Despite recent progress, the management of patients with burns remains challenging, especially for those who are severely burned. In 2012, investigators described Post Intensive Care Syndrome (PICS) in critical illness survivors, which was defined as new or worsening changes in physical, cognitive, or men-tal health status that occurred during or after an ICU hospitalization and persisted for 5-15 years thereafter. Patients with severe burns often have a combination of primary risk factors associated with PICS, including delirium, pain, prolonged mechanical ventilation, and sedation. “Understanding the unique risks and outcomes for this population is crucial to developing recommendations and interventions to help limit the development of PICS and improve long-term outcomes for survivors of burns,” says Dan Carel, MScN, RN.
For a study published in Burns, Carel and colleagues sought to identify the prevalence of PICS symptoms after ICU discharge in patients with severe burns and to detect associations between PICS and clinical characteristics. “Our study is particularly important, because this population of burn survivors has not been well represented in previous analyses on PICS,” Carel says. The primary inclusion criteria were major burns covering more than 20% of body surface area (BSA%) and ICU admission. PICS components were assessed using three questionnaires. If at least one of these components was abnormal, PICS was deemed to be present.
PICS Prevalence High Among Patients With Burns
Among the 288 patients admitted during the study period, 132 met the inclusion criteria and 53 were enrolled. “Our most important finding was that patients with burns who required intensive care were at higher risk for developing PICS when compared with other populations, with a prevalence of 66%,” says Carel. The study also showed that more than one component of PICS (functional, cognitive, or mental health) was altered in 60% of patients. About 25% of patients with severe burns had simultaneous impairment of all three PICS components when assessed several years after sustaining their injury, suggesting greater vulnerability for individuals with these characteristics.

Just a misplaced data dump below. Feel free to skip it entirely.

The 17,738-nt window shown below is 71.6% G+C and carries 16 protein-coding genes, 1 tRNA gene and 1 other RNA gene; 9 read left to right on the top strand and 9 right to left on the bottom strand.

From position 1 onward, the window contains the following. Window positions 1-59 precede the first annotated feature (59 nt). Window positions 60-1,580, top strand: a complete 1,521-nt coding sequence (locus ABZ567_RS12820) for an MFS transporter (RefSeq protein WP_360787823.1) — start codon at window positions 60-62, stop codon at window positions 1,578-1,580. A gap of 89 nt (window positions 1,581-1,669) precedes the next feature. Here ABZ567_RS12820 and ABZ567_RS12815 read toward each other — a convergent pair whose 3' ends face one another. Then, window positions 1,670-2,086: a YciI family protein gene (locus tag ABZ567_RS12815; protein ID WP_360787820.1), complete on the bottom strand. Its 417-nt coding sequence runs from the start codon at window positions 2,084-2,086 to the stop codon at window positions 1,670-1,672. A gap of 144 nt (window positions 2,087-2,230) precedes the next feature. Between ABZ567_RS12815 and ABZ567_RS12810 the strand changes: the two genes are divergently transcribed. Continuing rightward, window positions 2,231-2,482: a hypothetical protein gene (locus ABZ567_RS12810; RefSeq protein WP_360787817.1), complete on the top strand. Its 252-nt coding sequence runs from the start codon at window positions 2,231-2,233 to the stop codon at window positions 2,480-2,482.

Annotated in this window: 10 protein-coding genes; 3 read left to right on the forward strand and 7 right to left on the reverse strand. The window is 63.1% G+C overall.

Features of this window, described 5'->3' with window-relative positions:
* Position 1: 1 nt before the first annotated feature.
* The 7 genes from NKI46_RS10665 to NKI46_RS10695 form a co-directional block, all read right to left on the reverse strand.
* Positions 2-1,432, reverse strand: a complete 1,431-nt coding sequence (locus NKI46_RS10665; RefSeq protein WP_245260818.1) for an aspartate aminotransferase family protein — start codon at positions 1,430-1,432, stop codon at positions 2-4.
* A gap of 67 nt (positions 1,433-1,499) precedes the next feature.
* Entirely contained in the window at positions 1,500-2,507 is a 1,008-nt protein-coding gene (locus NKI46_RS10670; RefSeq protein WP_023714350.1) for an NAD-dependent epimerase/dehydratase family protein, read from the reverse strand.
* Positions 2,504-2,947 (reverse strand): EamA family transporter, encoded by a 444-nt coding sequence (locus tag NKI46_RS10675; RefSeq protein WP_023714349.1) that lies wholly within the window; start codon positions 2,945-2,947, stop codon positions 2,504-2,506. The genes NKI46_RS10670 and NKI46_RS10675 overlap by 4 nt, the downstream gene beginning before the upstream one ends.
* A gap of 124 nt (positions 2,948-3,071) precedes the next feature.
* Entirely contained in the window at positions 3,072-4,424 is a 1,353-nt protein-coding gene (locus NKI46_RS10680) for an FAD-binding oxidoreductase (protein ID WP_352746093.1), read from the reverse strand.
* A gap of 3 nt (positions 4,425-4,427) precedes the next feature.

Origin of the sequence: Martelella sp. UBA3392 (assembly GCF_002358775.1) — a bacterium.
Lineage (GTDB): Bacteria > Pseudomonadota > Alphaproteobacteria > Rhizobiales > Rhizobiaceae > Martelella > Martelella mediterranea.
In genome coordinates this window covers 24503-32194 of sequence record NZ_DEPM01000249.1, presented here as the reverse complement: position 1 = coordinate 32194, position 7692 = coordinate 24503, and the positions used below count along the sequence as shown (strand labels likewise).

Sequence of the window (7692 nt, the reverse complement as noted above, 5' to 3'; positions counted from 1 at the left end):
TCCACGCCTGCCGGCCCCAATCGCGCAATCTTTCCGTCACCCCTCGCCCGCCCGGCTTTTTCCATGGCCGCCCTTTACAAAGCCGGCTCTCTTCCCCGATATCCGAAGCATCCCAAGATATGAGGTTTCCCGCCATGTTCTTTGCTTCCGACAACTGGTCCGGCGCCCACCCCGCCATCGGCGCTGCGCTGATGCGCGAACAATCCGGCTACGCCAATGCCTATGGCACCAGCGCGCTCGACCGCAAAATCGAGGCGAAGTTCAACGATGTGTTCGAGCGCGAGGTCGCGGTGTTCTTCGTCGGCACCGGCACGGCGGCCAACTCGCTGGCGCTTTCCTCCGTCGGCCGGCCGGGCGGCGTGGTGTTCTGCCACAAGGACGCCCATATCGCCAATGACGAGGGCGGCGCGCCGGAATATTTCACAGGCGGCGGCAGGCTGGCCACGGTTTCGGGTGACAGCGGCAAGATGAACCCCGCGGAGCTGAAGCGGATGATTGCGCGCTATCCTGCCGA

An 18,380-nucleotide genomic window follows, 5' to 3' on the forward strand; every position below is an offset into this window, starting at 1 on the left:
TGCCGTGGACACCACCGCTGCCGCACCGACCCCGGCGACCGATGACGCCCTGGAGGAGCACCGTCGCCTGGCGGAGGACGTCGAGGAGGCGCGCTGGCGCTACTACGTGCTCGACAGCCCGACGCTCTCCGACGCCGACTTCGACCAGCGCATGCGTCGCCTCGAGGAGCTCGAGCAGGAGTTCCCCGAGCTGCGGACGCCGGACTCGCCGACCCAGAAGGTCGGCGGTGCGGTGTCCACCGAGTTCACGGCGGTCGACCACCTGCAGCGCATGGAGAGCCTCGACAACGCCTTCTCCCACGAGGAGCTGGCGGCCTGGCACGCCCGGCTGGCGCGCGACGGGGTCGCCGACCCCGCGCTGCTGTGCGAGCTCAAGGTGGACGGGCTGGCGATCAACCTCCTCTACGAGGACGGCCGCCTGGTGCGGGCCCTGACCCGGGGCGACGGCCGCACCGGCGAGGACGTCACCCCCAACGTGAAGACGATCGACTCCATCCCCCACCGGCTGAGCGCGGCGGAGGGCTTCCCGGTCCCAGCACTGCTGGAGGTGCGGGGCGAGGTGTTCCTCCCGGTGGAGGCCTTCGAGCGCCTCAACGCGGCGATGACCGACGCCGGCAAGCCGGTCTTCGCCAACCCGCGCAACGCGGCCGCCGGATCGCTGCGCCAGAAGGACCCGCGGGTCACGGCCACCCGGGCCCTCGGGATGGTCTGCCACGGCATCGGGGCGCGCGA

In a comparison of patients with and without PICS, the researchers observed longer ICU stays in those with PICS (Figure), as well as more septic episodes. “We identified four major risk factors for PICS, including use of more than three general anesthetics and prolonged mechanical ventilation (>4 days), ICU stay (>8 days), and hospital stay (>25 days),” Carel says.
Of note, persistence of PICS symptoms for several years was significantly associated with severity of the condition. Among the three components of PICS, mental health symptoms were most frequently observed, occurring in 47% of participants. Approximately 43% had perceived impairment of memory, and 47% exhibited symptoms of anxiety and/or depression several years after their injury. “These data suggest that PICS can significantly impact QOL and highlight the need to implement preventive measures in the ICU specifically for patients with burns,” says Carel.
Efforts Needed to Enhance Preventive Care & Post Discharge Support
According to Carel, clinicians who treat patients with burns should be aware of the high prevalence of PICS and recognize that symptoms may persist for years after the injury. “Clinicians should actively monitor patients for symptoms in functional, cognitive, or mental health domains and take a holistic approach to treatment,” he says. “To reduce PICS risk, clinicians can implement strategies to minimize ICU and hospital stays and reduce the need for invasive procedures. These strategies include early rehabilitation and management of pain and other complications to reduce needs for prolonged mechanical ventilation and general anesthesia. Post-discharge physical and psychological support is also critical to helping mitigate the long-term effects of PICS.”
Overall, the study findings emphasize the importance of taking a proactive and multidisciplinary approach to treating patients with burns and reducing risks for PICS. “Future research should focus on understanding the long-term outcomes of PICS in patients with burns, including the persistence of symptoms and their impact on QOL,” says Carel. “We also need to investigate the effectiveness of interventions to prevent or mitigate PICS, including rehabilitation programs, psychological support, and medications. These interventions could help reduce the risk for PICS and improve the long-term outcomes for patients with burns.”